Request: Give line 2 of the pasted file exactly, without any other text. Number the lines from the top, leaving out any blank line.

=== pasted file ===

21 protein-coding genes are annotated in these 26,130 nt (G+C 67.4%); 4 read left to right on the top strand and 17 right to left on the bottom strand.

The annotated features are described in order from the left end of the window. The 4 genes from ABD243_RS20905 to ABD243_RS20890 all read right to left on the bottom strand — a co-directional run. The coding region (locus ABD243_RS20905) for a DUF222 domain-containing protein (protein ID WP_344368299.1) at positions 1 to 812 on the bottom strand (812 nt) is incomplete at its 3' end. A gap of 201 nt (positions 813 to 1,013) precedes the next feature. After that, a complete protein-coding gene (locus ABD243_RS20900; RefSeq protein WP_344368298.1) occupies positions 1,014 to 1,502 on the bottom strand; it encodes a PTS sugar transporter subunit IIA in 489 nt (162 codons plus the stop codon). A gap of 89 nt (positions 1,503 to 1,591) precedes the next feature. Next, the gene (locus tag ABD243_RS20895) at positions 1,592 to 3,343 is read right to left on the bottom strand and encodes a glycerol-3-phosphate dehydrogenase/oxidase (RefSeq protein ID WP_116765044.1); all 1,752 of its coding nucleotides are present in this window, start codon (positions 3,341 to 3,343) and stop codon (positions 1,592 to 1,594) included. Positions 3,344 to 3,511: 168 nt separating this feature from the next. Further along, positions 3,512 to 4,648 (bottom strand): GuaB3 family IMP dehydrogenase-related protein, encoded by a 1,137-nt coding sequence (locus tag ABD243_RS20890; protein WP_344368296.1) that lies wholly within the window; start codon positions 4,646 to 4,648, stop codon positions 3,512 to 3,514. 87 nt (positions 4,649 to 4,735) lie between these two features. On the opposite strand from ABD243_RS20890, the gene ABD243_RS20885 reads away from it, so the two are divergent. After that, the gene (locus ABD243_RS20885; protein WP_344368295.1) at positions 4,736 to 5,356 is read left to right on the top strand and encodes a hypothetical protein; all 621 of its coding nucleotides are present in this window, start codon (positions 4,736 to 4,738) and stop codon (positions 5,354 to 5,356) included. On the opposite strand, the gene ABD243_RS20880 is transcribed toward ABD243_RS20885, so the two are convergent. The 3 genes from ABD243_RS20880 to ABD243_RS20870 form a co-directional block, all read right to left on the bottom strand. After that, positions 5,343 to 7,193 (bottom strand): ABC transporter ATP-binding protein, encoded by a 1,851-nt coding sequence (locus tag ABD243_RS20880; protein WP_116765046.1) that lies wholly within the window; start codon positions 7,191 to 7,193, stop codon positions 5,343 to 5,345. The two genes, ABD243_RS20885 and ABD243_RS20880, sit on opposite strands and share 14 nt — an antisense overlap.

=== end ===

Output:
The annotated features are described in order from the left end of the window. The 4 genes from ABD243_RS20905 to ABD243_RS20890 all read right to left on the bottom strand — a co-directional run. The coding region (locus ABD243_RS20905) for a DUF222 domain-containing protein (protein ID WP_344368299.1) at positions 1 to 812 on the bottom strand (812 nt) is incomplete at its 3' end. A gap of 201 nt (positions 813 to 1,013) precedes the next feature. After that, a complete protein-coding gene (locus ABD243_RS20900; RefSeq protein WP_344368298.1) occupies positions 1,014 to 1,502 on the bottom strand; it encodes a PTS sugar transporter subunit IIA in 489 nt (162 codons plus the stop codon). A gap of 89 nt (positions 1,503 to 1,591) precedes the next feature. Next, the gene (locus tag ABD243_RS20895) at positions 1,592 to 3,343 is read right to left on the bottom strand and encodes a glycerol-3-phosphate dehydrogenase/oxidase (RefSeq protein ID WP_116765044.1); all 1,752 of its coding nucleotides are present in this window, start codon (positions 3,341 to 3,343) and stop codon (positions 1,592 to 1,594) included. Positions 3,344 to 3,511: 168 nt separating this feature from the next. Further along, positions 3,512 to 4,648 (bottom strand): GuaB3 family IMP dehydrogenase-related protein, encoded by a 1,137-nt coding sequence (locus tag ABD243_RS20890; protein WP_344368296.1) that lies wholly within the window; start codon positions 4,646 to 4,648, stop codon positions 3,512 to 3,514. 87 nt (positions 4,649 to 4,735) lie between these two features. On the opposite strand from ABD243_RS20890, the gene ABD243_RS20885 reads away from it, so the two are divergent. After that, the gene (locus ABD243_RS20885; protein WP_344368295.1) at positions 4,736 to 5,356 is read left to right on the top strand and encodes a hypothetical protein; all 621 of its coding nucleotides are present in this window, start codon (positions 4,736 to 4,738) and stop codon (positions 5,354 to 5,356) included. On the opposite strand, the gene ABD243_RS20880 is transcribed toward ABD243_RS20885, so the two are convergent. The 3 genes from ABD243_RS20880 to ABD243_RS20870 form a co-directional block, all read right to left on the bottom strand. After that, positions 5,343 to 7,193 (bottom strand): ABC transporter ATP-binding protein, encoded by a 1,851-nt coding sequence (locus tag ABD243_RS20880; protein WP_116765046.1) that lies wholly within the window; start codon positions 7,191 to 7,193, stop codon positions 5,343 to 5,345. The two genes, ABD243_RS20885 and ABD243_RS20880, sit on opposite strands and share 14 nt — an antisense overlap.